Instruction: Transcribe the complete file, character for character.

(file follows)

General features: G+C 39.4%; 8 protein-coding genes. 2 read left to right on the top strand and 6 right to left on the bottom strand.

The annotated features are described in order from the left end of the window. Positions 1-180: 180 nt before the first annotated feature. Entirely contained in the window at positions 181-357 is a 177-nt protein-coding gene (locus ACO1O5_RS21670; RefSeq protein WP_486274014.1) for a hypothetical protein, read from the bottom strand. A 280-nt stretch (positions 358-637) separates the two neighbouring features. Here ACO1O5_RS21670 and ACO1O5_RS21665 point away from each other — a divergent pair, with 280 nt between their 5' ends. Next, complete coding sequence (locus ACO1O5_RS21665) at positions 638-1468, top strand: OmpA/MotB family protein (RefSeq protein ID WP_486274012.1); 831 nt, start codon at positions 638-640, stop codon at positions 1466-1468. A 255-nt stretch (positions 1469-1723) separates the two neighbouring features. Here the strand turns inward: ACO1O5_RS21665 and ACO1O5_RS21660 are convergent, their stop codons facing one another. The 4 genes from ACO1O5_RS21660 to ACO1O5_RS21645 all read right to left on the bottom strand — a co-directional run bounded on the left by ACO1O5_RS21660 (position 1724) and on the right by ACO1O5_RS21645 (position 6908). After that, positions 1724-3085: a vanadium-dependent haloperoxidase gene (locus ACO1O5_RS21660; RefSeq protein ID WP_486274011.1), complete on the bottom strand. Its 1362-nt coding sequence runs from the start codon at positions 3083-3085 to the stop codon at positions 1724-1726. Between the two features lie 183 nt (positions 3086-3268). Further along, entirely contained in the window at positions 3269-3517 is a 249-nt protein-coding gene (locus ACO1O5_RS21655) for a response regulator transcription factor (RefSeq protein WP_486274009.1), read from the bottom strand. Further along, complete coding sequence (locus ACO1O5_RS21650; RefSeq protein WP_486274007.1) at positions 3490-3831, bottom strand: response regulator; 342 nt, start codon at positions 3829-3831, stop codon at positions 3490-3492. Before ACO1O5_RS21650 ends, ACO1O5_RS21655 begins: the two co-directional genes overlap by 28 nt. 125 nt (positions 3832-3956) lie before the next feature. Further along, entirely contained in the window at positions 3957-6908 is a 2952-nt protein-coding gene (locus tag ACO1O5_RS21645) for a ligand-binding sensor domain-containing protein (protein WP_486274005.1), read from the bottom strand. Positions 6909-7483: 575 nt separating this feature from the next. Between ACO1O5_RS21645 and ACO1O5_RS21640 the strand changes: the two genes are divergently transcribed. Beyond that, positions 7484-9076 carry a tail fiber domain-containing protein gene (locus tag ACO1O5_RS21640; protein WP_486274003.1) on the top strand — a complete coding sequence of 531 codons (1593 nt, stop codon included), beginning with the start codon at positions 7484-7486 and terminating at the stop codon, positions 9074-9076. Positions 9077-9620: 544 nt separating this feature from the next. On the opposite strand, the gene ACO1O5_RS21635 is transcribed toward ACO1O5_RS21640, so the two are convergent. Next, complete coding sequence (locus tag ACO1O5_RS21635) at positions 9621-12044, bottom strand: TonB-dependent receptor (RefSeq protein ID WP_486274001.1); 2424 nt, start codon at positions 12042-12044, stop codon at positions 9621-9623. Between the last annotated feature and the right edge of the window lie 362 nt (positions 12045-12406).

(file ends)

General features: G+C 39.4%; 8 protein-coding genes. 2 read left to right on the top strand and 6 right to left on the bottom strand.

The annotated features are described in order from the left end of the window. Positions 1-180: 180 nt before the first annotated feature. Entirely contained in the window at positions 181-357 is a 177-nt protein-coding gene (locus ACO1O5_RS21670; RefSeq protein WP_486274014.1) for a hypothetical protein, read from the bottom strand. A 280-nt stretch (positions 358-637) separates the two neighbouring features. Here ACO1O5_RS21670 and ACO1O5_RS21665 point away from each other — a divergent pair, with 280 nt between their 5' ends. Next, complete coding sequence (locus ACO1O5_RS21665) at positions 638-1468, top strand: OmpA/MotB family protein (RefSeq protein ID WP_486274012.1); 831 nt, start codon at positions 638-640, stop codon at positions 1466-1468. A 255-nt stretch (positions 1469-1723) separates the two neighbouring features. Here the strand turns inward: ACO1O5_RS21665 and ACO1O5_RS21660 are convergent, their stop codons facing one another. The 4 genes from ACO1O5_RS21660 to ACO1O5_RS21645 all read right to left on the bottom strand — a co-directional run bounded on the left by ACO1O5_RS21660 (position 1724) and on the right by ACO1O5_RS21645 (position 6908). After that, positions 1724-3085: a vanadium-dependent haloperoxidase gene (locus ACO1O5_RS21660; RefSeq protein ID WP_486274011.1), complete on the bottom strand. Its 1362-nt coding sequence runs from the start codon at positions 3083-3085 to the stop codon at positions 1724-1726. Between the two features lie 183 nt (positions 3086-3268). Further along, entirely contained in the window at positions 3269-3517 is a 249-nt protein-coding gene (locus ACO1O5_RS21655) for a response regulator transcription factor (RefSeq protein WP_486274009.1), read from the bottom strand. Further along, complete coding sequence (locus ACO1O5_RS21650; RefSeq protein WP_486274007.1) at positions 3490-3831, bottom strand: response regulator; 342 nt, start codon at positions 3829-3831, stop codon at positions 3490-3492. Before ACO1O5_RS21650 ends, ACO1O5_RS21655 begins: the two co-directional genes overlap by 28 nt. 125 nt (positions 3832-3956) lie before the next feature. Further along, entirely contained in the window at positions 3957-6908 is a 2952-nt protein-coding gene (locus tag ACO1O5_RS21645) for a ligand-binding sensor domain-containing protein (protein WP_486274005.1), read from the bottom strand. Positions 6909-7483: 575 nt separating this feature from the next. Between ACO1O5_RS21645 and ACO1O5_RS21640 the strand changes: the two genes are divergently transcribed. Beyond that, positions 7484-9076 carry a tail fiber domain-containing protein gene (locus tag ACO1O5_RS21640; protein WP_486274003.1) on the top strand — a complete coding sequence of 531 codons (1593 nt, stop codon included), beginning with the start codon at positions 7484-7486 and terminating at the stop codon, positions 9074-9076. Positions 9077-9620: 544 nt separating this feature from the next. On the opposite strand, the gene ACO1O5_RS21635 is transcribed toward ACO1O5_RS21640, so the two are convergent. Next, complete coding sequence (locus tag ACO1O5_RS21635) at positions 9621-12044, bottom strand: TonB-dependent receptor (RefSeq protein ID WP_486274001.1); 2424 nt, start codon at positions 12042-12044, stop codon at positions 9621-9623. Between the last annotated feature and the right edge of the window lie 362 nt (positions 12045-12406).